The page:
Often seen perched on branches overhanging the water or on rocks at the water’s edge (2) (4) (7), the little black cormorant is a gregarious species (5), forming small to large flocks (3) (4). These flocks feed as a coordinated group and can be observed flying low over the water in a ‘V’ formation (5), before coming in to roost on natural perches or on stumps, posts and other artificial structures (3).
The diet of the little black cormorant comprises mostly fish (2) (3) (7), including Australian smelt (Retropinna semoni) and large quantities of introduced fish species such as crucian carp (Carassius carassius) and redfin or European perch (Perca fluviatilis) (2) (3) (11). The little black cormorant also feeds on molluscs (11), insects (3) (11), crustaceans (2) (3) (11), including freshwater crayfish, yabbies and shrimps (11), and sometimes on frogs and newts (7).
Frequently fishing cooperatively in a dense, coordinated flock of up to 1,000 birds or more (2) (4), the little black cormorant feeds mainly by pursuit-diving (2). Foraging generally occurs in relatively shallow areas, and the little black cormorant is known to occasionally feed within vegetated water around the edges of lakes or reedy swamps (3).
Breeding in the little black cormorant can occur all year round (2), and is dependent upon the season, water conditions and food availability (2) (3). In northern Australia, breeding generally takes place between April and August (2), whereas in southern locations it tends to occur in spring to autumn (3). In New Zealand, the little black cormorant is known to breed between November and April (5).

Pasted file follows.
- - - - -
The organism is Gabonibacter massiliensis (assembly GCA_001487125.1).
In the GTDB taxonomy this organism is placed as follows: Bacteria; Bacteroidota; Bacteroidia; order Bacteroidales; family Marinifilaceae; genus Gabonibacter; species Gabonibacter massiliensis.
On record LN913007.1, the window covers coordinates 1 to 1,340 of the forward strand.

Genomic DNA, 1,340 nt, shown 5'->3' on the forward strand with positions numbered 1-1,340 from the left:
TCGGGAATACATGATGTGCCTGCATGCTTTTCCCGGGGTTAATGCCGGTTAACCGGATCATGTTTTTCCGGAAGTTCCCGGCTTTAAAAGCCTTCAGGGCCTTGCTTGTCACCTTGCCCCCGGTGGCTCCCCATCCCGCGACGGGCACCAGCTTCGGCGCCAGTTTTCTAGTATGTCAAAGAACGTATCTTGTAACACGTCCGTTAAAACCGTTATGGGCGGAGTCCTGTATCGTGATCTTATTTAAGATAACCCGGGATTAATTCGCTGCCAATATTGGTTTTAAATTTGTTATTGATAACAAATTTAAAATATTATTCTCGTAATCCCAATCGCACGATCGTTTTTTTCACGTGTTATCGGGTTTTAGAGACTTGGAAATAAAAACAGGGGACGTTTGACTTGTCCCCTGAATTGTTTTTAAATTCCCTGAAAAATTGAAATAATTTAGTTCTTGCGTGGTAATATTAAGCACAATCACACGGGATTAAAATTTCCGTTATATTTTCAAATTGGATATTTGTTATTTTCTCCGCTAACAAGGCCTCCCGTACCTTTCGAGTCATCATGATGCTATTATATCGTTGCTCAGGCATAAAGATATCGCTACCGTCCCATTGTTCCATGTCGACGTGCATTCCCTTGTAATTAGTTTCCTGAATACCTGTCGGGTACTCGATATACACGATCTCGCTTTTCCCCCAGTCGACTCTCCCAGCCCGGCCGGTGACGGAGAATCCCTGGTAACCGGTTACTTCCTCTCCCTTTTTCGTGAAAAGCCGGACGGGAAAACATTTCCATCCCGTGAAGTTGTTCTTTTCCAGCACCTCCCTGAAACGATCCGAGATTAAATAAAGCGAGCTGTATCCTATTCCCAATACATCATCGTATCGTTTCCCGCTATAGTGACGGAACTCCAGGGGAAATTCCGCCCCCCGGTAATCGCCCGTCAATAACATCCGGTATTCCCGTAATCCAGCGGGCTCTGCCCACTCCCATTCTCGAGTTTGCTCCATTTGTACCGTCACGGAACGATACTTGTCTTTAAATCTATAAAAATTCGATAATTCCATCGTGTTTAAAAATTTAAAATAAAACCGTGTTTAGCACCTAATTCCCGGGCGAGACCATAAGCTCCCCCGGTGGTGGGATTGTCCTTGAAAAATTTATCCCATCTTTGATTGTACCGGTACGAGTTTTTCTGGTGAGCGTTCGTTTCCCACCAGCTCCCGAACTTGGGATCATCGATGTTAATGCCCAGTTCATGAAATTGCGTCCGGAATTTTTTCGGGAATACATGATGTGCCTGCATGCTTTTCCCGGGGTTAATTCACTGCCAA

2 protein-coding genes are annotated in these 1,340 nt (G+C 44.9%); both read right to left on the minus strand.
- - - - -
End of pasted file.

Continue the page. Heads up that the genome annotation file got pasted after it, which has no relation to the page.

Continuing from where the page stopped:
A colonially nesting species (2) (3), the little black cormorant typically forms small breeding colonies of just a few pairs, but these can number up to 1,000 (2). This species often nests in the company of other water birds, including other cormorant species, darters, herons, spoonbills, egrets and ibises. The little black cormorant’s nest consists of a platform of sticks, leaves and dry reeds which is lined with leaves, feathers, grass and bark (2) (3). The nest is constructed in high forks within large trees, often over or near water (2) (3) (4).
A typical little black cormorant clutch contains three or four eggs, although this species has been known to lay up to six (2). There is no information available on the period of incubation, period from hatching to maturity, or the age at which the little black cormorant first breeds. However, the period until fledging is thought to be more than seven weeks (3).